The Minority in parliament has called for a comprehensive intervention plan for Ghanaians, especially those living on daily income to help them survive during the period of the COVID-19 lockdown.
According to the Minority, the US$35 million from the International Development Association (IDA), a member of the World Bank Group, to fight the coronavirus (COVID-19) disease does not provide enough support for vulnerable Ghanaians.
Parliament on Wednesday, April 1, 2020, approved the financial package to finance the Ghana COVID-19 Emergency Preparedness and Response with US$21.5 million expected to be expended on case detection, confirmation, contact tracing, recording and reporting as component one.
Sub-component of the money would be used to strengthen disease surveillance systems at points of entry, public health laboratories, and epidemiological capacity for early detection and confirmation of cases.
Out of the amount, US$12.7 million would be spent on containment, isolation and treatment with the focus on the leasing, renting, establishment and refurbishment of designated facilities and centres to contain and treat infected cases in a timely manner.
Besides that, a US$700,000 from the total sum would be used as social and financial support to households, particularly families of those who are isolated or quarantined.
These supports would be of among of other things includes psychosocial Counselling, food-baskets and feeding during the isolation, quarantine and treatment period.
The government is also allocating a sum of US$3.6 million for the training and capacity building for preparedness and response as well as the priority of service delivery.
Per the request before parliament, an amount of US$3.4 million of the fund would also be used to strengthen multi-sector national institutions and platforms for policy development and coordination of prevention and preparedness using “one health” approach.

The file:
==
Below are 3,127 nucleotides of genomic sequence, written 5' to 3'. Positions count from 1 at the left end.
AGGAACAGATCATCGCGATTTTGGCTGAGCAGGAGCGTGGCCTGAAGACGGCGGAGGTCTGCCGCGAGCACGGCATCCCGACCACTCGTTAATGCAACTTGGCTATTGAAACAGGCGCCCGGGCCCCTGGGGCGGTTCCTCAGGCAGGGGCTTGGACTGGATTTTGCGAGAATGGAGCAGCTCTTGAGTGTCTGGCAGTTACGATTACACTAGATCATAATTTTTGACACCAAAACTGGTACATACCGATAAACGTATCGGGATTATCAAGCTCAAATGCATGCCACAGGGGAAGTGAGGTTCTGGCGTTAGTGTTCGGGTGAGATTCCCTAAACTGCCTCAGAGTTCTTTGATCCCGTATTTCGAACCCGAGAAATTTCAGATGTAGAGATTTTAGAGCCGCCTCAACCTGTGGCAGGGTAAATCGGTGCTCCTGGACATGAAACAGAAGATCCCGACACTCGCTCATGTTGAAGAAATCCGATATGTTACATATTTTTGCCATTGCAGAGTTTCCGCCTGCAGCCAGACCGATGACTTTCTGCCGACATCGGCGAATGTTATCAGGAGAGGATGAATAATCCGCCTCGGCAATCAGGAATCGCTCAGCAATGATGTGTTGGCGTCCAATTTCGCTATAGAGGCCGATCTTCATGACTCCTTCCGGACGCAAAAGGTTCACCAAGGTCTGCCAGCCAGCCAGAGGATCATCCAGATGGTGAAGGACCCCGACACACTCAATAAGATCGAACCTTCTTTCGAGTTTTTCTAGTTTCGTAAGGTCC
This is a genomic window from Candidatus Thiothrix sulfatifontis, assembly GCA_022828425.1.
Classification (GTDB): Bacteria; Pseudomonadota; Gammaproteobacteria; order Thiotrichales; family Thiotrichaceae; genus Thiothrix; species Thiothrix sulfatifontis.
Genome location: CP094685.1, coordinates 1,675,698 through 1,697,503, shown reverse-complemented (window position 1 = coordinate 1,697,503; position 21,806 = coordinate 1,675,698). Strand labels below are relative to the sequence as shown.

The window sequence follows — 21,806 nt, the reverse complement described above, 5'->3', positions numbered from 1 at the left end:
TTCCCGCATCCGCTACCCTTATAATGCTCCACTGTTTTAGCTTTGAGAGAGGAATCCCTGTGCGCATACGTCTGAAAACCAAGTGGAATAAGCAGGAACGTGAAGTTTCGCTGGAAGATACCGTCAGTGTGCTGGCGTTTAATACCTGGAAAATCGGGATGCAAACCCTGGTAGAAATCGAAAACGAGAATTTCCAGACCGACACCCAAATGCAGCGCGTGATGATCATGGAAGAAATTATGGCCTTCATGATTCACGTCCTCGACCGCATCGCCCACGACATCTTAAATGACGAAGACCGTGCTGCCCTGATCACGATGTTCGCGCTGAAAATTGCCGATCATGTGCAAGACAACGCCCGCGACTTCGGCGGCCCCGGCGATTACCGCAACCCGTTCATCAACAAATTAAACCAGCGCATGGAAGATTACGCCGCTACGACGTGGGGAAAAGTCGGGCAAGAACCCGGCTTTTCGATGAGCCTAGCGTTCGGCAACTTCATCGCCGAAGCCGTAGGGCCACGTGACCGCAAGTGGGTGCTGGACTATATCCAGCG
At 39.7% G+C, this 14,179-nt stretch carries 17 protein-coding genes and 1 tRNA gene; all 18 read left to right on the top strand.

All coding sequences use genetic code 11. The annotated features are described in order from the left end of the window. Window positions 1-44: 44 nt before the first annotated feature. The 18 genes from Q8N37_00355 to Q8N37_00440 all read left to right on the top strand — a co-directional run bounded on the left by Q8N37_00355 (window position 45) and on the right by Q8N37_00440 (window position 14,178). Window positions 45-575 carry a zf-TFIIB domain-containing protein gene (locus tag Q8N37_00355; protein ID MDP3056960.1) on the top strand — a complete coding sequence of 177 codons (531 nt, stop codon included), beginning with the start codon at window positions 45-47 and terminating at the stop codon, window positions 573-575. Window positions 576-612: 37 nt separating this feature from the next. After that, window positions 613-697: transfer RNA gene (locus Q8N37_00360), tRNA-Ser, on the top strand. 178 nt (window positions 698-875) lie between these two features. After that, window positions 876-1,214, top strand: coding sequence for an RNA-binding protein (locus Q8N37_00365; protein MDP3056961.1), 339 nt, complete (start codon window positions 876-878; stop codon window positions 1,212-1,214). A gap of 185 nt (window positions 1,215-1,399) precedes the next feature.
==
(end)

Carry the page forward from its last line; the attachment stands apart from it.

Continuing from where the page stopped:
But the Deputy Minority Leader and Member of Parliament for Ketu North, Hon. Dr James Klutse Avedzi, at a press conference Thursday, April 2, 2020020, said the $700,000 allocated for affected persons of the COVID-19, is inadequate and the government should come out with more comprehensive plan to help Ghanaians survive.
The Minority also challenged Finance Minister Ken Ofori-Atta to demonstrate how the Government intends to raise the remaining 65 million dollars of the 100 million dollars allocated to fight COVID-19.
They demanded from the Government to disclose to Ghanaians through Parliament of the source of remanning funding for the US$65 million and how it would be disbursed.
The approved US$35 million was to be sourced from a World Bank loan to finance the Ghana COVID-19 Emergency Preparedness and Response Project.
“As we speak, where the government is going to raise that US$ 65 million we all don’t know,” the Deputy Minority Leader and Chairman of the Public Accounts Committee, Dr James Klutse Avedzi, said.
“As representatives of the people….. We want to know how the Government is going to raise the US$ 65 million to fight the pandemic,” he added.
He said it was important for the Government to raise the money to be able to fight the COVID-19.
The Deputy Minority Leader also expressed concern about Government’s delay in bringing to the House the one billion Ghana cedis Coronavirus Alleviation Programme (CAP), which would be taken from the Ghana Stabilization Fund.
He said four days after the Minister of Finance had briefed the Legislature on the programme he had not yet given details on how the one billion cedis would be disbursed.
Dr Avedzi, however, gave the assurance that despite the concerns of the members of the Minority in Parliament on the deal, they would support the Finance Minister’s request to lower the cap on the Ghana Stabilization Fund (GSF) from the current US$ 300 million to US$ 100 million.
He explained that the US$ 200 million would be made available for the CAP to support other sectors of the economy as well as address ss economic, fiscal and social impact of the COVID-19.